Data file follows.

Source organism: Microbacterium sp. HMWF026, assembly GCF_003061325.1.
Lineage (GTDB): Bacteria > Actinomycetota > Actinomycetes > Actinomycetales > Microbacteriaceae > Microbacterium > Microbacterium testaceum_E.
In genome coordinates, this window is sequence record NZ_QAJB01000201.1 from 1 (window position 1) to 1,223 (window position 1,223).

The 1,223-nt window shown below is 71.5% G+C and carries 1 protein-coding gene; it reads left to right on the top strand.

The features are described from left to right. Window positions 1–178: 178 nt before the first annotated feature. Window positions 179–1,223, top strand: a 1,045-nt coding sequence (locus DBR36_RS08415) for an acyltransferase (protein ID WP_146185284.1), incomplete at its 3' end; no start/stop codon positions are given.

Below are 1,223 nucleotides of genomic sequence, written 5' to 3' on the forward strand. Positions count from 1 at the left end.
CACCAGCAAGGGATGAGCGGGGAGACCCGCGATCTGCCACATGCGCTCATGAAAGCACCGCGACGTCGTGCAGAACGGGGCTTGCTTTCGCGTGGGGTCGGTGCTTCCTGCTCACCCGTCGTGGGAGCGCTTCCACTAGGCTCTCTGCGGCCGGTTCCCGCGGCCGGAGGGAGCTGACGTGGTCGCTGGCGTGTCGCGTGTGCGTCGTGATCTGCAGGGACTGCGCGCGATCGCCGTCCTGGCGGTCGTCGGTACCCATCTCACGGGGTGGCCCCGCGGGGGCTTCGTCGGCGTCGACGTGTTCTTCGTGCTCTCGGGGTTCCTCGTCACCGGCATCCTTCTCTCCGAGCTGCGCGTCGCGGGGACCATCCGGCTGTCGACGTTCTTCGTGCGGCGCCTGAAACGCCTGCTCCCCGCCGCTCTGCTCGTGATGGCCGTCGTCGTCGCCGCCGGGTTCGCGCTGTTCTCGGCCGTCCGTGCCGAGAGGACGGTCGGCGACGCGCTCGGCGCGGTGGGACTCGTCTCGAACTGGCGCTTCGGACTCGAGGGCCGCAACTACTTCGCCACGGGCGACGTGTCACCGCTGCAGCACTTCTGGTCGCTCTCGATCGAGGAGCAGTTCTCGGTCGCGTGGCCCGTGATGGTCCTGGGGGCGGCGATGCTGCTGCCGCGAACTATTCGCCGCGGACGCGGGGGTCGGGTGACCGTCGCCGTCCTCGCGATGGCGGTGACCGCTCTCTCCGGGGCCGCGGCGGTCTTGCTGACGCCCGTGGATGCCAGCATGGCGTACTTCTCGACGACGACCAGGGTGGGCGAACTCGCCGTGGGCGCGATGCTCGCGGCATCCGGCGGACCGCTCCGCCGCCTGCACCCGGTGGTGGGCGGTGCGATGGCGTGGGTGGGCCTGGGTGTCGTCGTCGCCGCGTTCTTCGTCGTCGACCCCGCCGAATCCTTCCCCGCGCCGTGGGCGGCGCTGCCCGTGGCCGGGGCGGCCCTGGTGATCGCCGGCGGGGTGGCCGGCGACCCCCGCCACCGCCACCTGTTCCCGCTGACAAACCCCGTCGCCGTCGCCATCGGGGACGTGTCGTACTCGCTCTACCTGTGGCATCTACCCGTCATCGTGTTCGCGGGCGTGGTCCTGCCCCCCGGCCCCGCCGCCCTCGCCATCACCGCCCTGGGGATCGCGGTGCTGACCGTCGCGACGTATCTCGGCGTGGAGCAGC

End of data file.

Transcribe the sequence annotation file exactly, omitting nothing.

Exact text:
Source organism: Microbacterium sp. HMWF026, assembly GCF_003061325.1.
Lineage (GTDB): Bacteria > Actinomycetota > Actinomycetes > Actinomycetales > Microbacteriaceae > Microbacterium > Microbacterium testaceum_E.
In genome coordinates, this window is sequence record NZ_QAJB01000201.1 from 1 (window position 1) to 1,223 (window position 1,223).

The 1,223-nt window shown below is 71.5% G+C and carries 1 protein-coding gene; it reads left to right on the top strand.

The features are described from left to right. Window positions 1–178: 178 nt before the first annotated feature. Window positions 179–1,223, top strand: a 1,045-nt coding sequence (locus DBR36_RS08415) for an acyltransferase (protein ID WP_146185284.1), incomplete at its 3' end; no start/stop codon positions are given.

Below are 1,223 nucleotides of genomic sequence, written 5' to 3' on the forward strand. Positions count from 1 at the left end.
CACCAGCAAGGGATGAGCGGGGAGACCCGCGATCTGCCACATGCGCTCATGAAAGCACCGCGACGTCGTGCAGAACGGGGCTTGCTTTCGCGTGGGGTCGGTGCTTCCTGCTCACCCGTCGTGGGAGCGCTTCCACTAGGCTCTCTGCGGCCGGTTCCCGCGGCCGGAGGGAGCTGACGTGGTCGCTGGCGTGTCGCGTGTGCGTCGTGATCTGCAGGGACTGCGCGCGATCGCCGTCCTGGCGGTCGTCGGTACCCATCTCACGGGGTGGCCCCGCGGGGGCTTCGTCGGCGTCGACGTGTTCTTCGTGCTCTCGGGGTTCCTCGTCACCGGCATCCTTCTCTCCGAGCTGCGCGTCGCGGGGACCATCCGGCTGTCGACGTTCTTCGTGCGGCGCCTGAAACGCCTGCTCCCCGCCGCTCTGCTCGTGATGGCCGTCGTCGTCGCCGCCGGGTTCGCGCTGTTCTCGGCCGTCCGTGCCGAGAGGACGGTCGGCGACGCGCTCGGCGCGGTGGGACTCGTCTCGAACTGGCGCTTCGGACTCGAGGGCCGCAACTACTTCGCCACGGGCGACGTGTCACCGCTGCAGCACTTCTGGTCGCTCTCGATCGAGGAGCAGTTCTCGGTCGCGTGGCCCGTGATGGTCCTGGGGGCGGCGATGCTGCTGCCGCGAACTATTCGCCGCGGACGCGGGGGTCGGGTGACCGTCGCCGTCCTCGCGATGGCGGTGACCGCTCTCTCCGGGGCCGCGGCGGTCTTGCTGACGCCCGTGGATGCCAGCATGGCGTACTTCTCGACGACGACCAGGGTGGGCGAACTCGCCGTGGGCGCGATGCTCGCGGCATCCGGCGGACCGCTCCGCCGCCTGCACCCGGTGGTGGGCGGTGCGATGGCGTGGGTGGGCCTGGGTGTCGTCGTCGCCGCGTTCTTCGTCGTCGACCCCGCCGAATCCTTCCCCGCGCCGTGGGCGGCGCTGCCCGTGGCCGGGGCGGCCCTGGTGATCGCCGGCGGGGTGGCCGGCGACCCCCGCCACCGCCACCTGTTCCCGCTGACAAACCCCGTCGCCGTCGCCATCGGGGACGTGTCGTACTCGCTCTACCTGTGGCATCTACCCGTCATCGTGTTCGCGGGCGTGGTCCTGCCCCCCGGCCCCGCCGCCCTCGCCATCACCGCCCTGGGGATCGCGGTGCTGACCGTCGCGACGTATCTCGGCGTGGAGCAGC